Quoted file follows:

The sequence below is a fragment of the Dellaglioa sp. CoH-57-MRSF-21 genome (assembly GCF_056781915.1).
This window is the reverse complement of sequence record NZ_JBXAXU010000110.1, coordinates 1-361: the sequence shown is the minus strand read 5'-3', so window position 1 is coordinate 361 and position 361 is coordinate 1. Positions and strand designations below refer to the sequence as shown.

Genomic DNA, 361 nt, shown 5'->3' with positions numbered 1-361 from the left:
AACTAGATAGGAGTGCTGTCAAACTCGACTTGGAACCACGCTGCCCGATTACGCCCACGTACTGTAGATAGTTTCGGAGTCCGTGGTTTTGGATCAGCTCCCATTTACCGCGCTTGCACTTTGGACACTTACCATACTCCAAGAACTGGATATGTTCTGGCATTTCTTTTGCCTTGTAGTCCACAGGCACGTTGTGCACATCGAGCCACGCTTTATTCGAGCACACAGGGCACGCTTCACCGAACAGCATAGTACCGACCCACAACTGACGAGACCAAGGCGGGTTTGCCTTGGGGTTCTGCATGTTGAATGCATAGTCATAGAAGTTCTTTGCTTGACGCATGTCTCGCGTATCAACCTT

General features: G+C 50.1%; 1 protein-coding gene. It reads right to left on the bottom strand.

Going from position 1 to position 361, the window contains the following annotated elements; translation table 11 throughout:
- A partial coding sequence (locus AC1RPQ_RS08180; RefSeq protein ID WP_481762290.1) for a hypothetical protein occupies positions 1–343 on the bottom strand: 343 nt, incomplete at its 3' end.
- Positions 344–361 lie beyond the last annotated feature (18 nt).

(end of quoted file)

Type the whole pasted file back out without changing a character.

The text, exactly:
The sequence below is a fragment of the Dellaglioa sp. CoH-57-MRSF-21 genome (assembly GCF_056781915.1).
This window is the reverse complement of sequence record NZ_JBXAXU010000110.1, coordinates 1-361: the sequence shown is the minus strand read 5'-3', so window position 1 is coordinate 361 and position 361 is coordinate 1. Positions and strand designations below refer to the sequence as shown.

Genomic DNA, 361 nt, shown 5'->3' with positions numbered 1-361 from the left:
AACTAGATAGGAGTGCTGTCAAACTCGACTTGGAACCACGCTGCCCGATTACGCCCACGTACTGTAGATAGTTTCGGAGTCCGTGGTTTTGGATCAGCTCCCATTTACCGCGCTTGCACTTTGGACACTTACCATACTCCAAGAACTGGATATGTTCTGGCATTTCTTTTGCCTTGTAGTCCACAGGCACGTTGTGCACATCGAGCCACGCTTTATTCGAGCACACAGGGCACGCTTCACCGAACAGCATAGTACCGACCCACAACTGACGAGACCAAGGCGGGTTTGCCTTGGGGTTCTGCATGTTGAATGCATAGTCATAGAAGTTCTTTGCTTGACGCATGTCTCGCGTATCAACCTT

General features: G+C 50.1%; 1 protein-coding gene. It reads right to left on the bottom strand.

Going from position 1 to position 361, the window contains the following annotated elements; translation table 11 throughout:
- A partial coding sequence (locus AC1RPQ_RS08180; RefSeq protein ID WP_481762290.1) for a hypothetical protein occupies positions 1–343 on the bottom strand: 343 nt, incomplete at its 3' end.
- Positions 344–361 lie beyond the last annotated feature (18 nt).